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I'm trying to open some ports in my ASA 5505 Firewall with the 9.0(1) software. I've being using another ASA with a lower software version. As you can imagine I'm quite confused and have been reading all CLI guides from Cisco and looking at different blogs for help.

I'm trying to open some external ports and trying to map them into my inside servers. I would like to use different ports on the onside and translate them to the original port on the inside.

outside = 77.77.77.77
inside = 10.203.5.1

I'm trying to open for port 10001 and send that into my network while translating it into port 3389. So I'm basically trying to open for multiple servers via RDP but I only got 1 public IP address to work with. I would like to keep the port 3389 on all servers, so when on the inside LAN people can connect to the server without worrying about custom ports. When they are on the outside the have to use 77.77.77.77:10001 to connect to the server through the ASA.

As I understand the commands have changed quiet a bit since I last did the above configuration and that is I'm feeling stuck. I've tried following the examples on this link but without getting lucky. I think i read somewhere that I need 2 objects to do a correct NAT with a PAT configuration or am I way of here?

I would appreciate it if any one could point me in some direction because where I'm now I can't the ASA to do what I believe it is built to do :o)

  • Yeah, Cisco made a mess of it in 8.3+. My advise, if you don't need anything 9.0 brings, stay with 8.2. – Ricky Beam Jun 3 '14 at 22:19
  • I don't know how to downgrade and I believe that sooner or later we will all have to use the new style. So lets play with the new version to get familiar with it. – Mötz Jun 4 '14 at 12:11
  • PAT is really made up. The RFCs use NAPT for what some people call PAT. See RFC 2663, IP Network Address Translator (NAT) Terminology and Considerations, Section 4.1.2 Network Address Port Translation (NAPT): "NAPT extends the notion of translation one step further by also translating transport identifier (e.g., TCP and UDP port numbers, ICMP query identifiers). This allows the transport identifiers of a number of private hosts to be multiplexed into the transport identifiers of a single external address." There is more in the RFC. – Ron Maupin Jan 30 '17 at 15:53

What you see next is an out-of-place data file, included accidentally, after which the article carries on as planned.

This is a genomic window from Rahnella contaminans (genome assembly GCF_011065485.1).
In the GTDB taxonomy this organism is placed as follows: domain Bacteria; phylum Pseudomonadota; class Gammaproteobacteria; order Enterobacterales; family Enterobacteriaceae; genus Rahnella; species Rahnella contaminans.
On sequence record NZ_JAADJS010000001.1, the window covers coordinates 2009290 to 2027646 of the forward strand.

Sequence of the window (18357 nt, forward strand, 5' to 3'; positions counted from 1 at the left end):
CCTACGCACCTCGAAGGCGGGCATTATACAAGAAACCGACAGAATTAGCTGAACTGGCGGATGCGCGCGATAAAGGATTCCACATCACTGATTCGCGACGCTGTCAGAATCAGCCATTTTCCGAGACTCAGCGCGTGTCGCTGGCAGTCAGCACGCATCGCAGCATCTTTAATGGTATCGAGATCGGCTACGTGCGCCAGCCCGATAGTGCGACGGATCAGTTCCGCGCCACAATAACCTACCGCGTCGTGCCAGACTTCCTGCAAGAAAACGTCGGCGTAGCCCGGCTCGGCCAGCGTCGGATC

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Here's an example configuration for what you're looking to accomplish.

First create an object for you server:

object network SRV1
host 10.203.5.1

Next, create the PAT rule that uses your outside interface IP:

object network SRV1
nat (inside,outside) static interface service tcp 3389 10001

The packet processing order of operations on 8.2 code and below is ACL --> NAT. Post 8.3 code is NAT --> ACL, so your ACL will have a permit to the inside network IP.

Finally, create your ACL rule:(assuming your access list name is outside_access_in)

access-list outside_access_in extended permit tcp any object SRV1 eq 3389

Rinse and repeat.

| improve this answer | |
  • So I don't need to make an acl for the external port 10001? Because the NAT rule is activated first and therefore I only have to make an ACL regarding the internal port? – Mötz Jun 4 '14 at 6:36
  • James you're the man! It works like a charm :o) – Mötz Jun 4 '14 at 7:21
  • Great! Glad it's working for you. – James.Birmingham Jun 4 '14 at 16:30

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